Delete, restore, delete. These days, people are more interested in gaining control of digital data and what others see after they're done with the device. Data left on a mobile phone or tablet can become a treasure trove for the wrong person when the owner wants to trade up or sell it to buy a new model. Most consumers think they have control over the data on their phone. Not so. Here's why and how to get rid of it.
Consumer Reports Senior Editor Mike Gikas explains how to do more than delete photos, emails, app accounts and other personal data from the phone, because it takes more than a factory reset under the Setting menu, especially for Android phones, to delete data.
"Hitting the reset button is like clicking 'empty trash' on a desktop computer," Gikas explains in a post. The data typically remains, but there's no file name pointing to it, and the space it occupies is now free to store the next bit of data.
Similar to retrieving data in a "deleted" file on a PC, a skilled technician can recover the data from an Android phone that has gone through a factory reset. Gikas explains three ways to make data more difficult to recover.
Apple phones and BlackBerrys encrypt their data by default. Those with an Android phone need to go to Settings, tap Security, then Screen Lock or Encrypt Device. Create a PIN or password. Then encrypt the device. Even then it could leave behind the encryption keys allowing someone to recover files.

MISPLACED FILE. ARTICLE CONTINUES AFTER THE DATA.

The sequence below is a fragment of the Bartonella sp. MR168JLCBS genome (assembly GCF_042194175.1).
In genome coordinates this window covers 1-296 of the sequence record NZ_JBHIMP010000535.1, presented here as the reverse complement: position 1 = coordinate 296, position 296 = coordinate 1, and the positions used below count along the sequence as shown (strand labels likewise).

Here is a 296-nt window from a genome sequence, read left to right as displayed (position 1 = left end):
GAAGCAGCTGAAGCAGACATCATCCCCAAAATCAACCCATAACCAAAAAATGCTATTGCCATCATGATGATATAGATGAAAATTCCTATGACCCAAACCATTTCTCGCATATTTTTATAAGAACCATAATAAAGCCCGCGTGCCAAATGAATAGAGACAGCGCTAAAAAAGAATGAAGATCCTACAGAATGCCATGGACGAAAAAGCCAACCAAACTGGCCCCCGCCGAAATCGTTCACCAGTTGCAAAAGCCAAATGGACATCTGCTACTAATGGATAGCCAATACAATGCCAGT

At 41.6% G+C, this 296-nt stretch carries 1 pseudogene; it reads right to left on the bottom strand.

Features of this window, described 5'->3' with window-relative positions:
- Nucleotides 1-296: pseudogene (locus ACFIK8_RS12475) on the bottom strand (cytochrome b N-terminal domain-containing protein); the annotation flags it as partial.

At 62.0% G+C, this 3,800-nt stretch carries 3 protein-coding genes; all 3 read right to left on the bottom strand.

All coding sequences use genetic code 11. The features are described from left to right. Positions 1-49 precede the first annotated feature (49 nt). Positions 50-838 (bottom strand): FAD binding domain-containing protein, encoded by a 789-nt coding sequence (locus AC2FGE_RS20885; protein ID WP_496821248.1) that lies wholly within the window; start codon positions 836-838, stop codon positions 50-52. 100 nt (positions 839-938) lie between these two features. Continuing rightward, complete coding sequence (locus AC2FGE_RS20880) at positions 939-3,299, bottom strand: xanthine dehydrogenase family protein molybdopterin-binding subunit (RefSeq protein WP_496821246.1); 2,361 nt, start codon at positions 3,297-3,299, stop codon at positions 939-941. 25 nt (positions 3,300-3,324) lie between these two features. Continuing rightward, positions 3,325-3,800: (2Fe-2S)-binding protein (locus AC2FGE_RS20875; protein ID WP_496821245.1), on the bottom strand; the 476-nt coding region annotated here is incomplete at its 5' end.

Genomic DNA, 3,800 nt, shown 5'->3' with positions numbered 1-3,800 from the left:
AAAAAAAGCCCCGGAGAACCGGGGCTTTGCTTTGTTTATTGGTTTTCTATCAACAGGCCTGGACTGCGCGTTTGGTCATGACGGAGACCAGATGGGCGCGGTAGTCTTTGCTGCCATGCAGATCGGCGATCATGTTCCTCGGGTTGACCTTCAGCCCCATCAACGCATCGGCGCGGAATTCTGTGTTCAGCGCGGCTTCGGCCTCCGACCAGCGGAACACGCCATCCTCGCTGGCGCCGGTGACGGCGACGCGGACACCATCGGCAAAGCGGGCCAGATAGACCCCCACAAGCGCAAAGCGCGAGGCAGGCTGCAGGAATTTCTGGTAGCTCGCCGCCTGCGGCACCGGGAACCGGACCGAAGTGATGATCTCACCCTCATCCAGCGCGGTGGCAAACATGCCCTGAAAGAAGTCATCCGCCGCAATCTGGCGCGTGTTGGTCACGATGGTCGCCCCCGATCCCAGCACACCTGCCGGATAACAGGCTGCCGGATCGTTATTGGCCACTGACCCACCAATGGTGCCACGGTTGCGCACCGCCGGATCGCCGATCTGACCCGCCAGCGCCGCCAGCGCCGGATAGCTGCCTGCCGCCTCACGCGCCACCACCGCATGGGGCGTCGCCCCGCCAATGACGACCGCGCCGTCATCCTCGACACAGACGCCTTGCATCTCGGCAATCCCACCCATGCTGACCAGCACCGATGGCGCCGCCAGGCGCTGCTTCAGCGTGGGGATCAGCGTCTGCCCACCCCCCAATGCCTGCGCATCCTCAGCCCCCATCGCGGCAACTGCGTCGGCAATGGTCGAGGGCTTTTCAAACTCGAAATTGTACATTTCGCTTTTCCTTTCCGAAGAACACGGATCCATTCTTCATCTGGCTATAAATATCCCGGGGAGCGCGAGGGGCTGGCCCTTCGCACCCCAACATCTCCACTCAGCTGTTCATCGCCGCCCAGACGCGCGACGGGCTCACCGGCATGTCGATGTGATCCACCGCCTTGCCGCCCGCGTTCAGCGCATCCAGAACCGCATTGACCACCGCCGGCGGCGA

Do a Google search for “hard reset” and the name of the Android phone. You should get results from the phone manufacturer and your cell phone company, among others. While the steps vary depending on the phone, it will probably require you to hold down the power and volume buttons, selecting an option such as “reboot” or “factory reset” from a rudimentary menu, and restarting your phone several times, Gikas explains.
Remove Memory Card
Save the memory card for the next phone or smash it with a hammer, if the card is removable. If the "phone's cover doesn’t come off, stick a pin or the tip of a paper clip into the pinhole along one side of the phone," Gikas explains. "That should pop out a tray with the memory card. Sometimes the SIM card will be next to it, which you might need if your next phone will be with the same carrier."
This column was previously published in Data and Targeting Insider on June 10, 2015.